Koningin Elizabeth II te ruste gelegd in Windsor (1) infographic
Graphic shows detailed cutaways of St George’s Chapel and the small King George VI Memorial Chapel, where the Queen will be buried.


Koningin Elizabeth II te ruste gelegd in St George's Kapel (1)

By Jordi Bou

September 8, 2022 - Queen Elizabeth II has died at her Scottish home of Balmoral. The Queen, who was 96 years of age, had reigned for 70 years, celebrating her Platinum Jubilee earlier this year.
Following the funeral service at Westminster Abbey, the Queen will be laid to rest at St. George’s Chapel, Windsor, where she will be reunited with her parents, sister and beloved husband. Windsor Castle was the Queen’s main residence for the last years of her life.

Stalwart monarch whose reign spanned seven decades of profound social change By Susan Shepherd

For the world’s longest-reigning monarch, the milestones kept coming to the very end. A Platinum Jubilee in June 2022, to celebrate 70 years as Queen, would have seemed a very distant prospect in 1947, when, in a radio broadcast to mark her 21st birthday, Princess Elizabeth, daughter of King George VI and great great granddaughter of Queen Victoria, publicly pledged herself to the role fate had decreed. “I declare before you all,” she told the Commonwealth, “that my whole life, whether it be long or short, shall be devoted to your service…”.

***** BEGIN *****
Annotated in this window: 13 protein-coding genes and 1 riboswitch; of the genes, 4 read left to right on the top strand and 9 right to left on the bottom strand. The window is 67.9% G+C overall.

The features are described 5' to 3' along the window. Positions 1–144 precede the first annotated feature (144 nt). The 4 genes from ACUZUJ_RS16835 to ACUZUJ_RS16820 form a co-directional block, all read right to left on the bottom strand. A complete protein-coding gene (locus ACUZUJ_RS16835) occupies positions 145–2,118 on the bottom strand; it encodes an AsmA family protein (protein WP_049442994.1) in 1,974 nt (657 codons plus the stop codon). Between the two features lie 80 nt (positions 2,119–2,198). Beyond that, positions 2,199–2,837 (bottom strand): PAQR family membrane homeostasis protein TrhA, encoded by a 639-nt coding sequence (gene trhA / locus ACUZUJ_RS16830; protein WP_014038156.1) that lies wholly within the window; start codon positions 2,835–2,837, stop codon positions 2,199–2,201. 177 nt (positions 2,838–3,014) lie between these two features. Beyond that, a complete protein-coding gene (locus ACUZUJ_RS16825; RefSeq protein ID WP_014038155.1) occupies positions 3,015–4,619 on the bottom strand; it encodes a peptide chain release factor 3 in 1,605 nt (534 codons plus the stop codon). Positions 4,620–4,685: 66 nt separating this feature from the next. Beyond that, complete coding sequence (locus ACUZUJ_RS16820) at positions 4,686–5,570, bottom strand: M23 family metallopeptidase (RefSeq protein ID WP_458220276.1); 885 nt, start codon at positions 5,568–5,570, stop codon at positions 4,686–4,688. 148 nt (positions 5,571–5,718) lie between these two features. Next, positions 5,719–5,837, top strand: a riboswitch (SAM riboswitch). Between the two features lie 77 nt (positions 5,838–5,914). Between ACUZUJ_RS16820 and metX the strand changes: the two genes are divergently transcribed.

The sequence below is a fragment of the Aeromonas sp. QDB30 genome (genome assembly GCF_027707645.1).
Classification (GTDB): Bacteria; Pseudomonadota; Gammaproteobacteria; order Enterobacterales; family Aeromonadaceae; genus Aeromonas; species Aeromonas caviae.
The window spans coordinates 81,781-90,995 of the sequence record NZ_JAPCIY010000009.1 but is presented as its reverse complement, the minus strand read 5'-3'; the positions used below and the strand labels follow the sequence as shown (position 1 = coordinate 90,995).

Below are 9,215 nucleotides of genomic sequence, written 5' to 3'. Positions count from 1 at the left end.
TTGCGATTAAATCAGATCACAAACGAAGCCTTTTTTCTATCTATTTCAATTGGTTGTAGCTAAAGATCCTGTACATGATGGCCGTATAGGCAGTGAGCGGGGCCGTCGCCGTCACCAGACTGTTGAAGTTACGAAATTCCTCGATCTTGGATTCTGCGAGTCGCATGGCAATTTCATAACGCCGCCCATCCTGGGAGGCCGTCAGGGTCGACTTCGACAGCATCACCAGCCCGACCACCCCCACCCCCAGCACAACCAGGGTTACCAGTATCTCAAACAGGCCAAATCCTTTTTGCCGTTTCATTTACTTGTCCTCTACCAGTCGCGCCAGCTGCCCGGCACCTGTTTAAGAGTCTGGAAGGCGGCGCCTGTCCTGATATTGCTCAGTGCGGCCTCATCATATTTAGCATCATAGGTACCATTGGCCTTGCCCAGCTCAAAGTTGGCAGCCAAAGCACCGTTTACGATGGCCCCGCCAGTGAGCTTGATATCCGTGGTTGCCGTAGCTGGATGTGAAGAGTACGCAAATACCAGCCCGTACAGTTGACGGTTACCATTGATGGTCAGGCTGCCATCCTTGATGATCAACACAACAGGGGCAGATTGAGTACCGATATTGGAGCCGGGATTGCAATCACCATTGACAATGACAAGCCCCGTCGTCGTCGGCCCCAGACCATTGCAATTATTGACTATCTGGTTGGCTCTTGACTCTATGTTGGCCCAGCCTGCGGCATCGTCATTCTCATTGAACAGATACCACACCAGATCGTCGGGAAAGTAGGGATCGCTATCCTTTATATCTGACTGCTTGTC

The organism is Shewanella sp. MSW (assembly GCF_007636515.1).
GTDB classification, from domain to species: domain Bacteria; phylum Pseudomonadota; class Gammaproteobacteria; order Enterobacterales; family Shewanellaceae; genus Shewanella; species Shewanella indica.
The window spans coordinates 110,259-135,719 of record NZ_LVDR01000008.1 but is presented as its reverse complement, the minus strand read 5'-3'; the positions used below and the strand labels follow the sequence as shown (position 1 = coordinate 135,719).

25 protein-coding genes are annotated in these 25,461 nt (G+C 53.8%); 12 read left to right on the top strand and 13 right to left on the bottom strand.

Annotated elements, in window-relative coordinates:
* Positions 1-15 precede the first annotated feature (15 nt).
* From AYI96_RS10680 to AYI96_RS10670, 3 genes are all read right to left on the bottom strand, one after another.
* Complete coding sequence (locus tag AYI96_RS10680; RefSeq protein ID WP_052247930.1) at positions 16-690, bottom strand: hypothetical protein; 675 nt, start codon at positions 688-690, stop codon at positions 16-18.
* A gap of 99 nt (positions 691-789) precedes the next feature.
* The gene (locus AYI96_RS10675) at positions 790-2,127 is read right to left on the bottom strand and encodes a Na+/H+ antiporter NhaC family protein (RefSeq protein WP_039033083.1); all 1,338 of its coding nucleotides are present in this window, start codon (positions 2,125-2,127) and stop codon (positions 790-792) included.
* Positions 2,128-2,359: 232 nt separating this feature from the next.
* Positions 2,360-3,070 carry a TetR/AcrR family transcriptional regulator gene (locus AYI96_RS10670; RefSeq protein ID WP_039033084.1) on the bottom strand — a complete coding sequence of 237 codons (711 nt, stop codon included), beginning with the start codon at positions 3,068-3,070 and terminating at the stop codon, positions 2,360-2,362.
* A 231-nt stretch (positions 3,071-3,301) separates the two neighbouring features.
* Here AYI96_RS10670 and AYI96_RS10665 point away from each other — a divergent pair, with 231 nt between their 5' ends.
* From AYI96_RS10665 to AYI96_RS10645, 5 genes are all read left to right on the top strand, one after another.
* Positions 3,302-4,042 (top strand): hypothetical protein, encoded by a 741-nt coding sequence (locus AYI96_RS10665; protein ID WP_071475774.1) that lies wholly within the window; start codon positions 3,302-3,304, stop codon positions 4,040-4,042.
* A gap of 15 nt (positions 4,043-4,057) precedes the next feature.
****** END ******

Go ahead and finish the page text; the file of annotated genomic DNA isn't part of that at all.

Back then, the close-knit foursome that made up the royal family -- Elizabeth, nicknamed Lilibet, her younger sister Margaret Rose, and their parents, King George VI and Queen Elizabeth -- were on a tour of South Africa. Within weeks of their return to England, Buckingham Palace would announce the Princess’s engagement to a handsome young naval officer, Lieutenant Philip Mountbatten. Their early married life, with the birth of their first two children, Charles and Anne, would be a brief period of relative normality before, quite suddenly, while she was still just 25 and on a visit to Kenya, Elizabeth received news of her father’s early death at the age of 56, and flew home in mourning and as monarch.

Few could have guessed that the young sovereign descending the aircraft steps to be met by Winston Churchill -- the first of her 15 British Prime Ministers -- would reign far beyond any other in British history, or that the second Elizabethan Age would reach well into the new millennium. Had it not been for her uncle’s love affair with an American divorcee, and the seismic national shock of his abdication, Elizabeth Alexandra Mary, a direct descendant of the 9th century King Egbert of Wessex and England, might never have inherited the crown. As it was, her time saw the United Kingdom move from an era of ration-book austerity, where a school atlas still showed the Empire in pink, where divorce meant social disgrace and debutantes were still presented at court, to a modern, multi-cultural society where the monarchy remains respected, if no longer revered.